The costs are meant to cover expenses for gasoline as well as wear and tear on the vehicle.

“The Industrial Commission has given the self-insurers and insurance carriers permission to pay drug and travel expenses directly to the employee without approval from the Commission.” This means that, normally, the worker will keep a record of the mileage and then submit the record to the employer’s insurance company. The record should include the date of the visit to the health provider, the identity and location of the healthcare provided, and the total distance traveled. North Carolina actually provides a form, called a Form 25T, upon which the worker should submit his or her mileage information to the employer.  It’s generally a good idea to mark down the odometer amount before the trip starts and at the end of the return home. The distance from your home to the health care provider can also be tracked by using Google Maps.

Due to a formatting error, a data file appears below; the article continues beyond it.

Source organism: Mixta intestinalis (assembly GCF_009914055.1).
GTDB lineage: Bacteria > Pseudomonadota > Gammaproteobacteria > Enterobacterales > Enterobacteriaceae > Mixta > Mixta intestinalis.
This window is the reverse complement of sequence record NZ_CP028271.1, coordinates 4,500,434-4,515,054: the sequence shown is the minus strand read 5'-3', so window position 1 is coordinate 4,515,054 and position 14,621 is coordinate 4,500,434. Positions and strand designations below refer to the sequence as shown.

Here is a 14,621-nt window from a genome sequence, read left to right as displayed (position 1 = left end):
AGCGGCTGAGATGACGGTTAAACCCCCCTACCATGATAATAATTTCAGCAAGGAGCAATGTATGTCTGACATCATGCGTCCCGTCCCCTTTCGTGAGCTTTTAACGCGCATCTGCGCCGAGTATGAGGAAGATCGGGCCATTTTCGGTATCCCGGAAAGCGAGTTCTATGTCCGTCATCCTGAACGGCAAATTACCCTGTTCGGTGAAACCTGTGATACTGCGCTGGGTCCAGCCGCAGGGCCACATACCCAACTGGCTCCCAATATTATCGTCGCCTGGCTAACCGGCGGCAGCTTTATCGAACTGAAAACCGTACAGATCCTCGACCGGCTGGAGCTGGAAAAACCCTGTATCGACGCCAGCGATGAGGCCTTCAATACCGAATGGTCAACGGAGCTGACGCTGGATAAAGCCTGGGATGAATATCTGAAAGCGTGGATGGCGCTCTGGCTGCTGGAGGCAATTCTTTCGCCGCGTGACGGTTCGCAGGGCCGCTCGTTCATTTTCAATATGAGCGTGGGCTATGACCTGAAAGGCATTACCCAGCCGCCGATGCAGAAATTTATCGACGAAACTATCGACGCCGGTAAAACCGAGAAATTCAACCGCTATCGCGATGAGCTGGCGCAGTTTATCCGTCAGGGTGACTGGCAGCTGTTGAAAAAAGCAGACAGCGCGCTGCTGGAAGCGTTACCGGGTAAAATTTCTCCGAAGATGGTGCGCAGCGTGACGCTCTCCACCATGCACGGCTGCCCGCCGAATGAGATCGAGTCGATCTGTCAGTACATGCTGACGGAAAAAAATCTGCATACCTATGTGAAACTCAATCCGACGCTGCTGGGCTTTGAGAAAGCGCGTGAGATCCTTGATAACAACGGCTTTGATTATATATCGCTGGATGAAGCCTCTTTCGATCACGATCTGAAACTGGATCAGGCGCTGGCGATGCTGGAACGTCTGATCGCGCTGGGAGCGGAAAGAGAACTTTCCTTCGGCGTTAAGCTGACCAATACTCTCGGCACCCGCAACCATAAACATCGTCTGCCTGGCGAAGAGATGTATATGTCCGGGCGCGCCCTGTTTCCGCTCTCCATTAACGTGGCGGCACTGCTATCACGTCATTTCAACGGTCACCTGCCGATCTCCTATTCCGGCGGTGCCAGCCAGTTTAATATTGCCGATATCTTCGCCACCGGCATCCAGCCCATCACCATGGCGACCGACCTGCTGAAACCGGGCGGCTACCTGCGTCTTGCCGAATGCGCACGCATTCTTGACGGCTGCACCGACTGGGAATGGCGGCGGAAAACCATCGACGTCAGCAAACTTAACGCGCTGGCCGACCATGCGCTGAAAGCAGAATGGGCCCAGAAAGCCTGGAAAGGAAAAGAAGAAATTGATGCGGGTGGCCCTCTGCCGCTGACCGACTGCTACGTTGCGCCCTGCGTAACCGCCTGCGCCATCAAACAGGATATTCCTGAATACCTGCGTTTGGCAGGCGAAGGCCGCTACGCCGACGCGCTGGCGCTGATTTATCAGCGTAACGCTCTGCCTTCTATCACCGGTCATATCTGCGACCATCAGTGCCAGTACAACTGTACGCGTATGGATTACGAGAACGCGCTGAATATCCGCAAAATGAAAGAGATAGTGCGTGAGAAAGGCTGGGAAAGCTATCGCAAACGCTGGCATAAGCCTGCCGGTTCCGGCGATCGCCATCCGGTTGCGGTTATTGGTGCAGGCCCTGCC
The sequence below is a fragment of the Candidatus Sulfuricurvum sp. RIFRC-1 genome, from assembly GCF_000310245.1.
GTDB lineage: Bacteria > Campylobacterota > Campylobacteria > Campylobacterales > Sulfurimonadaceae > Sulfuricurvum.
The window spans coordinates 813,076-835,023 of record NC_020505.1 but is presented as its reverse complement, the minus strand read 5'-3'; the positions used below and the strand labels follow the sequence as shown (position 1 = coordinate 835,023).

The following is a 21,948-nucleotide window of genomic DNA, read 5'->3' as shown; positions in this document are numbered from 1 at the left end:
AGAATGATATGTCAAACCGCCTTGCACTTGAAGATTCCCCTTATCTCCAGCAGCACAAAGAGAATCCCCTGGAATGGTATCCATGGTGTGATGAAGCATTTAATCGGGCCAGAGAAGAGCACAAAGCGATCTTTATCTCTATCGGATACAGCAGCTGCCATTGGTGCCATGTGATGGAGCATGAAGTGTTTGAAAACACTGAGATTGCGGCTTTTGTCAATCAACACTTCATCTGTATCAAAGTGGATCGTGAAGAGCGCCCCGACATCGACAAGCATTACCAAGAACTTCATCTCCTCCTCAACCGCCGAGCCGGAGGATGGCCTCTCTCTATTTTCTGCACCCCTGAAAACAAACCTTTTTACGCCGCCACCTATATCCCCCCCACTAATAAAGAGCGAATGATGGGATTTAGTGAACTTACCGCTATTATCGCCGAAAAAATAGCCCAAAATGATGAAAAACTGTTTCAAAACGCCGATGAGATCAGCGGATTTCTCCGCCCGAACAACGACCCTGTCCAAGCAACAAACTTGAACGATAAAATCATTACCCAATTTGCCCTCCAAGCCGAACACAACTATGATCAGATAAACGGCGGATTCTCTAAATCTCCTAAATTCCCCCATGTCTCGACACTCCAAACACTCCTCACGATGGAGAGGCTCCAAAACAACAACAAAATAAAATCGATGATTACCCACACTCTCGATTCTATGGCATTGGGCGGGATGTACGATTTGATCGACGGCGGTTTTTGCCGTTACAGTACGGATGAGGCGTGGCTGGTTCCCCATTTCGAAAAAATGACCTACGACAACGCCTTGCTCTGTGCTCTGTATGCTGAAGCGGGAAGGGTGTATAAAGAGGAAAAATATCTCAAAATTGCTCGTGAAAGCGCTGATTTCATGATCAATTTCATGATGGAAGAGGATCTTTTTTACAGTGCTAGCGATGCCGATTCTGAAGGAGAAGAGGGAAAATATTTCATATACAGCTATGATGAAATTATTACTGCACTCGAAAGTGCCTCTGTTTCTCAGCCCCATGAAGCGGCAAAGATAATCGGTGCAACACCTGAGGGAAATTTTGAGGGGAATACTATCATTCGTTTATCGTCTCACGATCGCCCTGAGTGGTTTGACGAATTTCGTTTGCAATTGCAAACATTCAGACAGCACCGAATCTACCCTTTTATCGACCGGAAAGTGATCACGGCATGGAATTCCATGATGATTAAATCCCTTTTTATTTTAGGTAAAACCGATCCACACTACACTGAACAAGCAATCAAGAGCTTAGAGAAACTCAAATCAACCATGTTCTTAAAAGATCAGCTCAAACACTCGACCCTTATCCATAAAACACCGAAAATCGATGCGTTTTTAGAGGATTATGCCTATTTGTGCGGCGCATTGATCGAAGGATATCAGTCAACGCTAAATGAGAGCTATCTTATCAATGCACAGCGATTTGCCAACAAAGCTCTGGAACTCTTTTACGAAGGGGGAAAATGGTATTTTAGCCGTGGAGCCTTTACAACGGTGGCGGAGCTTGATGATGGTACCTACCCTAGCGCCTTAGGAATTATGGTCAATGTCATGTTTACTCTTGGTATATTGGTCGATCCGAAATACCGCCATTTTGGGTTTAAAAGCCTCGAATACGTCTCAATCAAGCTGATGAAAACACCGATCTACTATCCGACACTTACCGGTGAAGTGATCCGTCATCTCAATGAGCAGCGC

Generally, workers should be reimbursed within a few weeks from the time they submit their form but unfortunately there is no rule that sets for the time frame by which the employer/insurance carrier are required to reimburse the employee. Unfortunately, some carriers are delinquent in this regard and we sometimes have to file a motion with the Commission if an unreasonable amount of time has passed before payment has been received by the injured worker.  Depending on the amount of medical and/or vocational travel you are engaging in, it’s a good idea to submit mileage reimbursement requests on a monthly basis